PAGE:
For weeks, the world’s largest firefighting aircraft in the world lay in wait at a secluded airplane hangar outside Tucson.
The Global SuperTanker, a Boeing 747-400 series passenger jet converted for firefighting, was housed at Pinal Airpark while Ascent Aviation and Logistics Air conducted routine maintenance ahead of the unpredictable wildfire season ahead.
The plane, named for John Muir, the “Father of Our National Park System,” has been heralded as one of the ultimate weapons against wildfires. It can dump up to 19,200 gallons of water or retardant in just six seconds as low as 200 feet above ground level before climbing away.
Then, it takes only 13 minutes to refill the plane before returning to the sky. A typical tanker takes more than 30 minutes.
The SuperTanker has been used in dozens of wildfires across the world since 2009, but it proved indispensable in 2018 when Cal Fire enlisted the plane’s help with some of the most devastating wildfires in the state’s history, including the Carr Fire in Northern California and the Mendocino Complex Fire.
“It’s a force multiplier,” Global SuperTanker chief pilot Cliff Hale said. “When you need to build containment lines fast, having that very large capacity can really help the guys out on the ground.”
“There had to be a better way”
Hale watched footage on TV of a wildfire burning near his parents’ home in Albuquerque in 2000. Thousands of people were forced to evacuate as the blaze approached a town.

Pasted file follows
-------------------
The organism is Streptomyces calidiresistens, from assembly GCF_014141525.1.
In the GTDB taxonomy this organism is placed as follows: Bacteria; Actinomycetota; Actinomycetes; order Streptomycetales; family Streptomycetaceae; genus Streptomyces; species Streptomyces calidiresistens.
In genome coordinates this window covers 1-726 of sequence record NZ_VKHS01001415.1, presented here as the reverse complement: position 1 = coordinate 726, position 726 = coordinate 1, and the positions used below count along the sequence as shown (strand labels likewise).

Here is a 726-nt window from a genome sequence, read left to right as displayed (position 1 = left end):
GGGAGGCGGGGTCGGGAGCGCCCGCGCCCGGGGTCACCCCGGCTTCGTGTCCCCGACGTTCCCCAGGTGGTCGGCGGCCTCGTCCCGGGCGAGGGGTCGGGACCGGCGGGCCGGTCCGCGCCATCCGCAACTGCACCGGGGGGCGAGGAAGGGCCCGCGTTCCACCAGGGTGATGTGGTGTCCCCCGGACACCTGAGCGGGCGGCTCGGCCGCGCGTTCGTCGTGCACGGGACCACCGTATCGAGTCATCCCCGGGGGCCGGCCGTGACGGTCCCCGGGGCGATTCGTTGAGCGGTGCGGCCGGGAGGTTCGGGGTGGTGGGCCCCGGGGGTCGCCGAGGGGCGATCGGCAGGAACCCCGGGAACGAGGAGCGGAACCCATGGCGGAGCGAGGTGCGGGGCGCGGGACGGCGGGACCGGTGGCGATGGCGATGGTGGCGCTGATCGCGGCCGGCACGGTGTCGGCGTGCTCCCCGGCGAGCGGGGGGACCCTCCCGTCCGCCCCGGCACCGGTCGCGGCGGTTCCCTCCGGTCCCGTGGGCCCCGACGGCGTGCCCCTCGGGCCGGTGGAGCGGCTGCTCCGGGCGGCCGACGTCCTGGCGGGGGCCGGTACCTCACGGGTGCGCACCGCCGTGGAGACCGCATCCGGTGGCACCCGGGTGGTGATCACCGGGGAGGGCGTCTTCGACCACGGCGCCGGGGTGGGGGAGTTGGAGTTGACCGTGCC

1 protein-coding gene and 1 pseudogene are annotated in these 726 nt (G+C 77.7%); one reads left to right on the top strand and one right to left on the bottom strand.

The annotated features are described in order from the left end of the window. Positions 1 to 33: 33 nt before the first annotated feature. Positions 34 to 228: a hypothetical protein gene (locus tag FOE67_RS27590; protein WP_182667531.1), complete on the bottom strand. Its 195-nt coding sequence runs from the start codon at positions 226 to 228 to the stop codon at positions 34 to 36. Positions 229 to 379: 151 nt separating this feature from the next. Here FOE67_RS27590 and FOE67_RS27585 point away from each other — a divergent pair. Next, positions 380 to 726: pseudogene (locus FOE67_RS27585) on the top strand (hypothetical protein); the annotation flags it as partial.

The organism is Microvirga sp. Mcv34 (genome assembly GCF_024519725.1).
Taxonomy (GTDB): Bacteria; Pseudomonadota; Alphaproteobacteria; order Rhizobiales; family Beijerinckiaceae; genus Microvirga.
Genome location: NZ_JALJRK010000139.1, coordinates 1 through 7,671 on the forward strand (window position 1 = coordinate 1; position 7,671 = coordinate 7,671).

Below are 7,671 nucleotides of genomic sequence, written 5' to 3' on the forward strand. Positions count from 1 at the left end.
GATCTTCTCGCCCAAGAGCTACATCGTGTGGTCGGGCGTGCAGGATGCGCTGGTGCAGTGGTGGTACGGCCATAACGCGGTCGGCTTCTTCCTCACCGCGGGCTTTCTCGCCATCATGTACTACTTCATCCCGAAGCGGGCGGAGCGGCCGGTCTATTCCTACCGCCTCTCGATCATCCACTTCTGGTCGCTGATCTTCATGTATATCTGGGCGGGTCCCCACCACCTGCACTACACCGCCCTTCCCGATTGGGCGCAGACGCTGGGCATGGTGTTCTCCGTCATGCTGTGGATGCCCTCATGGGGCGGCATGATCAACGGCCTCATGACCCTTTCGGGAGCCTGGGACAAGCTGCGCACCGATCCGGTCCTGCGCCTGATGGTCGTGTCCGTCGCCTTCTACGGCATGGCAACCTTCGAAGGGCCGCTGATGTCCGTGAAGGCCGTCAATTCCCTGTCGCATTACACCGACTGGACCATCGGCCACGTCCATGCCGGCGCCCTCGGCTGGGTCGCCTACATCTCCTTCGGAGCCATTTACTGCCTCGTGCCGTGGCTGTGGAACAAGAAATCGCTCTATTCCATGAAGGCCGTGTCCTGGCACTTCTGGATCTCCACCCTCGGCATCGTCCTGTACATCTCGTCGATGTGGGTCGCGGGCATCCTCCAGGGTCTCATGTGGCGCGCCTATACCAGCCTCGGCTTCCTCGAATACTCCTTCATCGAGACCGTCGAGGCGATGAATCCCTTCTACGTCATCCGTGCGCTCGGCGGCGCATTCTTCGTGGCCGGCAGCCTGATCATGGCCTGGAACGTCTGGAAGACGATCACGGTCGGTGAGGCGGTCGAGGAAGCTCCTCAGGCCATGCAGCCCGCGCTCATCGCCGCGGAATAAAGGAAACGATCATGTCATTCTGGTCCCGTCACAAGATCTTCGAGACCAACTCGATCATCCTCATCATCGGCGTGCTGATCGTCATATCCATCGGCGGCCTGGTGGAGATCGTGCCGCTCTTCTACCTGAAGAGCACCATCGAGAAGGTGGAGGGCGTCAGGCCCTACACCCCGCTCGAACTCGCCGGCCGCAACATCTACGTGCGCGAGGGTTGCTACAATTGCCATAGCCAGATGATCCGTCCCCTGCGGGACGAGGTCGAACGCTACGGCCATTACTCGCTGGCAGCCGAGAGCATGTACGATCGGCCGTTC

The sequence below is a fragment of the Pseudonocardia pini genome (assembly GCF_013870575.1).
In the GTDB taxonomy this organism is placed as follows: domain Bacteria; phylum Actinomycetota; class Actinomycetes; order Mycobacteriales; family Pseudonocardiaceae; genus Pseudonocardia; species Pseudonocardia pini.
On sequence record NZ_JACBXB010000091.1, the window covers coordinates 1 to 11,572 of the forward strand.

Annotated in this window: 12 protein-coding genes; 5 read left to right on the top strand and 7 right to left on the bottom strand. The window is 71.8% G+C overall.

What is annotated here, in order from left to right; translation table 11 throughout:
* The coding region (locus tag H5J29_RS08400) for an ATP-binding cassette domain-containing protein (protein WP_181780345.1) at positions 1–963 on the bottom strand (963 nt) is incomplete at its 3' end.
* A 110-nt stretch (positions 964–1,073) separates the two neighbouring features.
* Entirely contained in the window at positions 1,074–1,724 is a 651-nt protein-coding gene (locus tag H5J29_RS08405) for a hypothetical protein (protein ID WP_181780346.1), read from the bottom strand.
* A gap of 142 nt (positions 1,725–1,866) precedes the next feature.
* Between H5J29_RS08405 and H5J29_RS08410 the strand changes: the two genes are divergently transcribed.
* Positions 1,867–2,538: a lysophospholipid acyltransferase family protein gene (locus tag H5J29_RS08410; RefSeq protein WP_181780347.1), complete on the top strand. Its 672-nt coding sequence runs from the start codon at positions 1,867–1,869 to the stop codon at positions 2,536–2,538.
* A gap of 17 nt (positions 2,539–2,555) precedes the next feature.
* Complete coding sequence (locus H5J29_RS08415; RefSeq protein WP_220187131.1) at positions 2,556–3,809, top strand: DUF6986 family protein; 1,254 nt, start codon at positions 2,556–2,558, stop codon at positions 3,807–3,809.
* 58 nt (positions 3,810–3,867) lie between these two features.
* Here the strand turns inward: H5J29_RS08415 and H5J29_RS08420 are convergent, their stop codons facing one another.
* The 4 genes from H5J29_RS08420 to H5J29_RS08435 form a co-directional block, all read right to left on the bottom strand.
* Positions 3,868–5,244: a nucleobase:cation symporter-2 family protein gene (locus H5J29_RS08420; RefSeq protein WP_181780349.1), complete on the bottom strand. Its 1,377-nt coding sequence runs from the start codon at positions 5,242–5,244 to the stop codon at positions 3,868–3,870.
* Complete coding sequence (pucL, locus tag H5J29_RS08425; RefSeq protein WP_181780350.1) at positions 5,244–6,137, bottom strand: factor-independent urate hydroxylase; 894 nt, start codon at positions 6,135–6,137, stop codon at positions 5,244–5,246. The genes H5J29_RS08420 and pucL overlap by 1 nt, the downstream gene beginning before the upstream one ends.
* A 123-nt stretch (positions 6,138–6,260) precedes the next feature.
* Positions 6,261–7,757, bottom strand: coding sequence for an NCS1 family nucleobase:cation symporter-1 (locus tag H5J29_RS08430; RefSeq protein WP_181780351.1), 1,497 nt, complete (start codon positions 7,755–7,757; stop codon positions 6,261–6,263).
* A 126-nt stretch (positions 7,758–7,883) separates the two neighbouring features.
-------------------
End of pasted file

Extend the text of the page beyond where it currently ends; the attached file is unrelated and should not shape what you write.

Hale was transfixed as the broadcast showed a dated airplane dump a load of retardant on the fire. The plane dumped a few thousand gallons, but it was over in seconds. There were no other tankers around and it would take hours for the plane to fill up before making another pass.
“I just thought, with all these people running for their lives, that there had to be a better way,” Hale recounted.
Hale, who was a captain on a 747 with Evergreen Airlines at the time, began developing the idea to turn a 747 into an air tanker. He pitched it two years later to the chairman of Evergreen, who immediately realized Hale was talking about creating a 747 fire bomb.
Hale was given the go-ahead shortly thereafter.
It would take years to get the first iteration of the SuperTanker in the air and even longer to get the necessary certifications. The converted 747 was first used in the U.S. in 2009 during the Railbelt Complex Fire in Alaska, which burned more than a half-million acres. The two drops were performed at no cost to the local forestry department in an effort to demonstrate what the aircraft could do.
“It was really the state giving it a shot,” Hall said. “We were finally getting the chance to prove it, and I think it’s proven to be quite successful.”
Typically, a lead plane will fly ahead of the 747 and signal when to drop and for how long. It’s usually used to create or maintain a perimeter around a fire, instead of a direct attack, to better support the crews on the ground.
One fire chief even refers to it as “The Big Hammer,” Hale noted.
“It really goes back to it’s just another tool in the toolbox,” Hale said. “It’s not a complete solution to everything, but it does definitely has its place.”
“World’s largest, fastest squirt gun”
Scott Olson, vice-president of maintenance for Global SuperTanker, was there when the current plane was pulled out of the desert four years ago.
The 747 first entered service in 1991 as a passenger plane for Japan Airlines. Evergreen Airlines leased it and converted it to a freighter for a year. Practically everything was stripped out of the plane and floor beams were added to strengthen the structure.